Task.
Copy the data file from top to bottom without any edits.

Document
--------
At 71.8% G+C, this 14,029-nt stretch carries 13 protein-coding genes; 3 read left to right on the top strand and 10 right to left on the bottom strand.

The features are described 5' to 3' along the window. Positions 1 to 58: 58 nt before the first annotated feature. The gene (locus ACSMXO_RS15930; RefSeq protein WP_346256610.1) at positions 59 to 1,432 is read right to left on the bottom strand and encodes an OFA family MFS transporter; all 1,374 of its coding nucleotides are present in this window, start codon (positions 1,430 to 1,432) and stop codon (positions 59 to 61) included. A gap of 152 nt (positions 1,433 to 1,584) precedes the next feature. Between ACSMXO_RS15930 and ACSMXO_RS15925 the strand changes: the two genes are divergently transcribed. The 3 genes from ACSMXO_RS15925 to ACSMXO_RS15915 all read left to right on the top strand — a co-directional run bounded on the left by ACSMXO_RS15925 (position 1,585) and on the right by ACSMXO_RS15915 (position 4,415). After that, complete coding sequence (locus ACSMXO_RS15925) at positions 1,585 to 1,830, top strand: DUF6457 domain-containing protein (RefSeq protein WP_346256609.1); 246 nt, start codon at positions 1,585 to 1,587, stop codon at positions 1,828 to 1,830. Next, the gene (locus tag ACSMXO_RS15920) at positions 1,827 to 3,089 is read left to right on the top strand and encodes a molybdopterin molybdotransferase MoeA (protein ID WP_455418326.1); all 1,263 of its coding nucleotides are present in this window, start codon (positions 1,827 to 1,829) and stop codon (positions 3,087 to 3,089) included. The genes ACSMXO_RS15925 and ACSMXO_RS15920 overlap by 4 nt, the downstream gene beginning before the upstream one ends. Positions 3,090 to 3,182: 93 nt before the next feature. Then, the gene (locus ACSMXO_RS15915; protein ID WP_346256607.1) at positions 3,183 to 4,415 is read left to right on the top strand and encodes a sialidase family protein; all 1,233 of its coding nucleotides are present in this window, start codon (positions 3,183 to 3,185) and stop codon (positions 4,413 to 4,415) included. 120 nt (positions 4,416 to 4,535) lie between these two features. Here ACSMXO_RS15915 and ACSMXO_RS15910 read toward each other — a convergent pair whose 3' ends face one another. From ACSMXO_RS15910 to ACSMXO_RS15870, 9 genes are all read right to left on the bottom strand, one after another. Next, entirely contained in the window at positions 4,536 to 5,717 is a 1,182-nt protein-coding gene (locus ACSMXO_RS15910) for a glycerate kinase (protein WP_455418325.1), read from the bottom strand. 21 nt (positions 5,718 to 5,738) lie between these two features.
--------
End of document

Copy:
At 71.8% G+C, this 14,029-nt stretch carries 13 protein-coding genes; 3 read left to right on the top strand and 10 right to left on the bottom strand.

The features are described 5' to 3' along the window. Positions 1 to 58: 58 nt before the first annotated feature. The gene (locus ACSMXO_RS15930; RefSeq protein WP_346256610.1) at positions 59 to 1,432 is read right to left on the bottom strand and encodes an OFA family MFS transporter; all 1,374 of its coding nucleotides are present in this window, start codon (positions 1,430 to 1,432) and stop codon (positions 59 to 61) included. A gap of 152 nt (positions 1,433 to 1,584) precedes the next feature. Between ACSMXO_RS15930 and ACSMXO_RS15925 the strand changes: the two genes are divergently transcribed. The 3 genes from ACSMXO_RS15925 to ACSMXO_RS15915 all read left to right on the top strand — a co-directional run bounded on the left by ACSMXO_RS15925 (position 1,585) and on the right by ACSMXO_RS15915 (position 4,415). After that, complete coding sequence (locus ACSMXO_RS15925) at positions 1,585 to 1,830, top strand: DUF6457 domain-containing protein (RefSeq protein WP_346256609.1); 246 nt, start codon at positions 1,585 to 1,587, stop codon at positions 1,828 to 1,830. Next, the gene (locus tag ACSMXO_RS15920) at positions 1,827 to 3,089 is read left to right on the top strand and encodes a molybdopterin molybdotransferase MoeA (protein ID WP_455418326.1); all 1,263 of its coding nucleotides are present in this window, start codon (positions 1,827 to 1,829) and stop codon (positions 3,087 to 3,089) included. The genes ACSMXO_RS15925 and ACSMXO_RS15920 overlap by 4 nt, the downstream gene beginning before the upstream one ends. Positions 3,090 to 3,182: 93 nt before the next feature. Then, the gene (locus ACSMXO_RS15915; protein ID WP_346256607.1) at positions 3,183 to 4,415 is read left to right on the top strand and encodes a sialidase family protein; all 1,233 of its coding nucleotides are present in this window, start codon (positions 3,183 to 3,185) and stop codon (positions 4,413 to 4,415) included. 120 nt (positions 4,416 to 4,535) lie between these two features. Here ACSMXO_RS15915 and ACSMXO_RS15910 read toward each other — a convergent pair whose 3' ends face one another. From ACSMXO_RS15910 to ACSMXO_RS15870, 9 genes are all read right to left on the bottom strand, one after another. Next, entirely contained in the window at positions 4,536 to 5,717 is a 1,182-nt protein-coding gene (locus ACSMXO_RS15910) for a glycerate kinase (protein WP_455418325.1), read from the bottom strand. 21 nt (positions 5,718 to 5,738) lie between these two features.